Electronic Fetal Monitoring (EFM) can monitor the health of the baby during labor by continuously measuring the fetal heart rate. The fetal heart rate pattern must be evaluated in order to establish if the infant is receiving sufficient oxygen during labor and delivery. When a baby is deprived of adequate oxygen, his or her organs, including the brain, might sustain damage. Brain damage sustained during labor and delivery can be permanent and have a profound effect on the child’s life. A child can develop cerebral palsy, a motor handicap, if they did not receive enough oxygen during labor and delivery. The best technique for medical practitioners to determine if a baby is receiving adequate oxygen is by monitoring the fetal heart. Fetal distress is indicated if the baby’s heart rate is too high, too low, or otherwise abnormal. Fetal distress may indicate that the baby’s body is attempting to adjust to oxygen deprivation; it is a medical emergency that requires immediate attention.
If medical practitioners fail to use fetal heart rate monitors as directed, operate monitors incorrectly, interpret monitor readouts inaccurately, or fail to intervene when necessary, the repercussions could be severe. If the infant is injured as a result of irresponsible monitoring of the fetal heart rate, this constitutes medical malpractice. Our experienced trial attorneys at DeFrancisco & Falgiatano have a comprehensive understanding of medical malpractice law and empathy for families coping with the financial and emotional implications of birth injuries. We have numerous offices throughout Upstate New York that allow us to assist clients throughout the region. The results we have obtained for our clients are reflective of our significant experience in the field of medical malpractice.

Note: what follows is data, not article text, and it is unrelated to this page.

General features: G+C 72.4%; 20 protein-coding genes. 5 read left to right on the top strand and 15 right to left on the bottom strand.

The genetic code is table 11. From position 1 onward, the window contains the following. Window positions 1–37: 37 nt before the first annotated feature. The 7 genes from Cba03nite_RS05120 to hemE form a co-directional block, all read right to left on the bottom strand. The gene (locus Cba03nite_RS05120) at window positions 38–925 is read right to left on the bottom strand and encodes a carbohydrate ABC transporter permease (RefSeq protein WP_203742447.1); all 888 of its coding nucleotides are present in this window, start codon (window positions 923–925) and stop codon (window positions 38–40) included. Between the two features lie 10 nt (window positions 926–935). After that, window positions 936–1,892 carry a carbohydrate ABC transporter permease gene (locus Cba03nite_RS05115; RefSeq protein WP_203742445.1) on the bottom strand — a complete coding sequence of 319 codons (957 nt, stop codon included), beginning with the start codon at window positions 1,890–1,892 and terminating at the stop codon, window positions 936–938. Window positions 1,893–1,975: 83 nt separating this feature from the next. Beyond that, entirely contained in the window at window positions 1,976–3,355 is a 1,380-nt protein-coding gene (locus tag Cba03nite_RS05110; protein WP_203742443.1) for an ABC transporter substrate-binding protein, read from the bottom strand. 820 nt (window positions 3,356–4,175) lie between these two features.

EFM monitors and traces the mother’s uterine activity, continuously displaying the duration and intensity of the mother’s contractions. The contraction pattern of the mother is vital information that medical professionals must regularly monitor. If the infant is not reacting well to the mother’s contractions or the labor as a whole, the medical staff must take action to protect the infant. This may involve abandoning the vaginal delivery plan in favor of a Cesarean section. If the medical practitioners fail to act promptly or fail to comprehend the information offered by EFM, they may cause severe damage to the mother and/or the infant.